There was some slight skepticism if this was a good idea considering the great blockers that the Bengals already had at the fullback position. However, Charles' versatility was a major factor in the decision to move him.
As it turns out, this could be a brilliant move.
Charles is already known for his great hands and crisp route-running ability. However, it was unknown how well of a blocker he would be. Well, he answered that question during the Oklahoma drill.
During his first matchup, Charles mowed down Rey Maualuga. Later, he moved Vincent Rey off the line with ease. Finally, he pancaked JK Schaffer on this third—and final—run. His impressive blocking abilities were showcased and ended up making believers out of everyone that was in attendance.
The Oklahoma drill bolstered Charles' stock as an H-back quickly.
Because of the aforementioned Charles, fullback Chris Pressley suddenly sees his stock dropping at a significant rate.
Before training camp, the Charles experiment was simply that—an experiment. No one really knew if his transition to an H-back role would work out. Now that he has proven he has what it takes as a blocker, the true fullbacks on the roster must be concerned with their job security.
If the Bengals do intend to keep Charles on the roster in that position, that would leave three active tight ends in Cincinnati for the season. The first position that would be cut due to this roster move would be the fullback position.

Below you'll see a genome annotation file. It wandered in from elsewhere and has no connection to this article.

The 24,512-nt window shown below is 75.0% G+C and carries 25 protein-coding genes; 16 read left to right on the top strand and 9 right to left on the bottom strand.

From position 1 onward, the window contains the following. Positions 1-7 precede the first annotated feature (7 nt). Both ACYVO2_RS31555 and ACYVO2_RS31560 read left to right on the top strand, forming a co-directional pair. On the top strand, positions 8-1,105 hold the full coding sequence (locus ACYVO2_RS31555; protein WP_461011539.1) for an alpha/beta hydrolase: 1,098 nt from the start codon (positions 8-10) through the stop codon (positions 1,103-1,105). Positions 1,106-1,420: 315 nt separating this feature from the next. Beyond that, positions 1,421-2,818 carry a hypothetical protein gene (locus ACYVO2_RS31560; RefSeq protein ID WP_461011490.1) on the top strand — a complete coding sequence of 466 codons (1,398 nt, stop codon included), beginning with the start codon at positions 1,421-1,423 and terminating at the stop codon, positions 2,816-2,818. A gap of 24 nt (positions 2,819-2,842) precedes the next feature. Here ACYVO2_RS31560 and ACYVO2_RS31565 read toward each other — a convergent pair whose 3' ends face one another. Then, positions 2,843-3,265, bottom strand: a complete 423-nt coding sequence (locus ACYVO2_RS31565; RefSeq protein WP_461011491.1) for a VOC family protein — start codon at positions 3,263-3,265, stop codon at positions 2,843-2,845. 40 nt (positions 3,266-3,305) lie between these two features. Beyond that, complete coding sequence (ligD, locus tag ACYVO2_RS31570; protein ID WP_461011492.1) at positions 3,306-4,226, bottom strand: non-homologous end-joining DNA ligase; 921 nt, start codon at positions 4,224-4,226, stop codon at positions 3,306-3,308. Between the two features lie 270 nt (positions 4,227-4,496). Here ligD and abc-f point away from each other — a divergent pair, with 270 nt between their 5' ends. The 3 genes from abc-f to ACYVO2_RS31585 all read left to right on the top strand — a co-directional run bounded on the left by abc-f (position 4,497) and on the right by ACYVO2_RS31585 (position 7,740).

Simply put, Charles makes Pressley expendable.
It is unfortunate for such a hard worker like Pressley; however, that is the nature of the NFL. The Bengals would be forced to make a business decision, and Pressley would find himself on the outside looking in.
Now that 2012 first-round selection Dre Kirkpatrick is finally healthy and able to participate in training camp, we are all able to see why the Bengals selected him so early just one year ago.
ESPN.com reports that Kirkpatrick has been one of the biggest surprises during training camp. He has made highlight-reel plays such as leaping in the air to break up a deep pass intended for Ryan Whalen.
Mohamed Sanu relayed this comment about that particular play:
It was mind-blowing a little bit because nobody expected him to get there and he got there.